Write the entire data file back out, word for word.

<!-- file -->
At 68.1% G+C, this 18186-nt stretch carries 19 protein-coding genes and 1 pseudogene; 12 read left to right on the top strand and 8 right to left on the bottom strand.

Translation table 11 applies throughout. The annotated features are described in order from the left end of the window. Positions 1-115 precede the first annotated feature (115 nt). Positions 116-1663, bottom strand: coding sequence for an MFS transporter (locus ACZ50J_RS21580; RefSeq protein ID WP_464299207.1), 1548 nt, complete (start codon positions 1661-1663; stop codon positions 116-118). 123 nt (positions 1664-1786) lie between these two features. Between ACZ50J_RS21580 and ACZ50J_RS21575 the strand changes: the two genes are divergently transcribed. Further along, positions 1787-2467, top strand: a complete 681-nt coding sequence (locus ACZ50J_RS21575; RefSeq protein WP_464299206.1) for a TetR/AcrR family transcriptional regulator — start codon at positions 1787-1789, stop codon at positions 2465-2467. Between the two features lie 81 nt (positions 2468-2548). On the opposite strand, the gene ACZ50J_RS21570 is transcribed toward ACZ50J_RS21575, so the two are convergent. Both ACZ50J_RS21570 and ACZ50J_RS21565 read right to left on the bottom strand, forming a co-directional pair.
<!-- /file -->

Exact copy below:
At 68.1% G+C, this 18186-nt stretch carries 19 protein-coding genes and 1 pseudogene; 12 read left to right on the top strand and 8 right to left on the bottom strand.

Translation table 11 applies throughout. The annotated features are described in order from the left end of the window. Positions 1-115 precede the first annotated feature (115 nt). Positions 116-1663, bottom strand: coding sequence for an MFS transporter (locus ACZ50J_RS21580; RefSeq protein ID WP_464299207.1), 1548 nt, complete (start codon positions 1661-1663; stop codon positions 116-118). 123 nt (positions 1664-1786) lie between these two features. Between ACZ50J_RS21580 and ACZ50J_RS21575 the strand changes: the two genes are divergently transcribed. Further along, positions 1787-2467, top strand: a complete 681-nt coding sequence (locus ACZ50J_RS21575; RefSeq protein WP_464299206.1) for a TetR/AcrR family transcriptional regulator — start codon at positions 1787-1789, stop codon at positions 2465-2467. Between the two features lie 81 nt (positions 2468-2548). On the opposite strand, the gene ACZ50J_RS21570 is transcribed toward ACZ50J_RS21575, so the two are convergent. Both ACZ50J_RS21570 and ACZ50J_RS21565 read right to left on the bottom strand, forming a co-directional pair.